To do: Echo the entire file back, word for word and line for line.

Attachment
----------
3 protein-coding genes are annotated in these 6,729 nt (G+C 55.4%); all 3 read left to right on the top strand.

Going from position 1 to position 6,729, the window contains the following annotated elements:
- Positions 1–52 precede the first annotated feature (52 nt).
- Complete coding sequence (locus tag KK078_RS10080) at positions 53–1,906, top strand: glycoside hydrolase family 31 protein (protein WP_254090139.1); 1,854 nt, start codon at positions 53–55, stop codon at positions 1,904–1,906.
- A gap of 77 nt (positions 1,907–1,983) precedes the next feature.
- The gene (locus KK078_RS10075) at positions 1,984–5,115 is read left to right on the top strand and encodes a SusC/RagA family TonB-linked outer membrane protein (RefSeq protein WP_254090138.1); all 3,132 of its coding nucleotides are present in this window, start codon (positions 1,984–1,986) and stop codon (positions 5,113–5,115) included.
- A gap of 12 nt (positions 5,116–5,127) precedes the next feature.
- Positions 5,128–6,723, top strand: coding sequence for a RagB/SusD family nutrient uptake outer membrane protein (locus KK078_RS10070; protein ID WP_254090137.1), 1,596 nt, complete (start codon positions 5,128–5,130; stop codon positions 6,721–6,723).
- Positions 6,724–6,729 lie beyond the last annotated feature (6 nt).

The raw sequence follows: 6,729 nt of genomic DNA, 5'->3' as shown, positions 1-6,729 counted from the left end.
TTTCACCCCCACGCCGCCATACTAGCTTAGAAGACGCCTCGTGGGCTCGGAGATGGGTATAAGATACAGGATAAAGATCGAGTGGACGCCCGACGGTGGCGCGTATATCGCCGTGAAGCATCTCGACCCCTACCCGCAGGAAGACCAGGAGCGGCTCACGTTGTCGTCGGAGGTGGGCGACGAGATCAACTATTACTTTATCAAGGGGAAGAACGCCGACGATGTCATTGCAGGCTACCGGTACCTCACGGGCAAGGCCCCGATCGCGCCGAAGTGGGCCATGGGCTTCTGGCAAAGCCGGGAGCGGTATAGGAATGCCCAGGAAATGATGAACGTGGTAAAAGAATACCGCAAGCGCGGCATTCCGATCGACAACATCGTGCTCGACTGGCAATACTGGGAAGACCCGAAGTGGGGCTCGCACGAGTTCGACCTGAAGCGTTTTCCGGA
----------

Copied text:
3 protein-coding genes are annotated in these 6,729 nt (G+C 55.4%); all 3 read left to right on the top strand.

Going from position 1 to position 6,729, the window contains the following annotated elements:
- Positions 1–52 precede the first annotated feature (52 nt).
- Complete coding sequence (locus tag KK078_RS10080) at positions 53–1,906, top strand: glycoside hydrolase family 31 protein (protein WP_254090139.1); 1,854 nt, start codon at positions 53–55, stop codon at positions 1,904–1,906.
- A gap of 77 nt (positions 1,907–1,983) precedes the next feature.
- The gene (locus KK078_RS10075) at positions 1,984–5,115 is read left to right on the top strand and encodes a SusC/RagA family TonB-linked outer membrane protein (RefSeq protein WP_254090138.1); all 3,132 of its coding nucleotides are present in this window, start codon (positions 1,984–1,986) and stop codon (positions 5,113–5,115) included.
- A gap of 12 nt (positions 5,116–5,127) precedes the next feature.
- Positions 5,128–6,723, top strand: coding sequence for a RagB/SusD family nutrient uptake outer membrane protein (locus KK078_RS10070; protein ID WP_254090137.1), 1,596 nt, complete (start codon positions 5,128–5,130; stop codon positions 6,721–6,723).
- Positions 6,724–6,729 lie beyond the last annotated feature (6 nt).

The raw sequence follows: 6,729 nt of genomic DNA, 5'->3' as shown, positions 1-6,729 counted from the left end.
TTTCACCCCCACGCCGCCATACTAGCTTAGAAGACGCCTCGTGGGCTCGGAGATGGGTATAAGATACAGGATAAAGATCGAGTGGACGCCCGACGGTGGCGCGTATATCGCCGTGAAGCATCTCGACCCCTACCCGCAGGAAGACCAGGAGCGGCTCACGTTGTCGTCGGAGGTGGGCGACGAGATCAACTATTACTTTATCAAGGGGAAGAACGCCGACGATGTCATTGCAGGCTACCGGTACCTCACGGGCAAGGCCCCGATCGCGCCGAAGTGGGCCATGGGCTTCTGGCAAAGCCGGGAGCGGTATAGGAATGCCCAGGAAATGATGAACGTGGTAAAAGAATACCGCAAGCGCGGCATTCCGATCGACAACATCGTGCTCGACTGGCAATACTGGGAAGACCCGAAGTGGGGCTCGCACGAGTTCGACCTGAAGCGTTTTCCGGA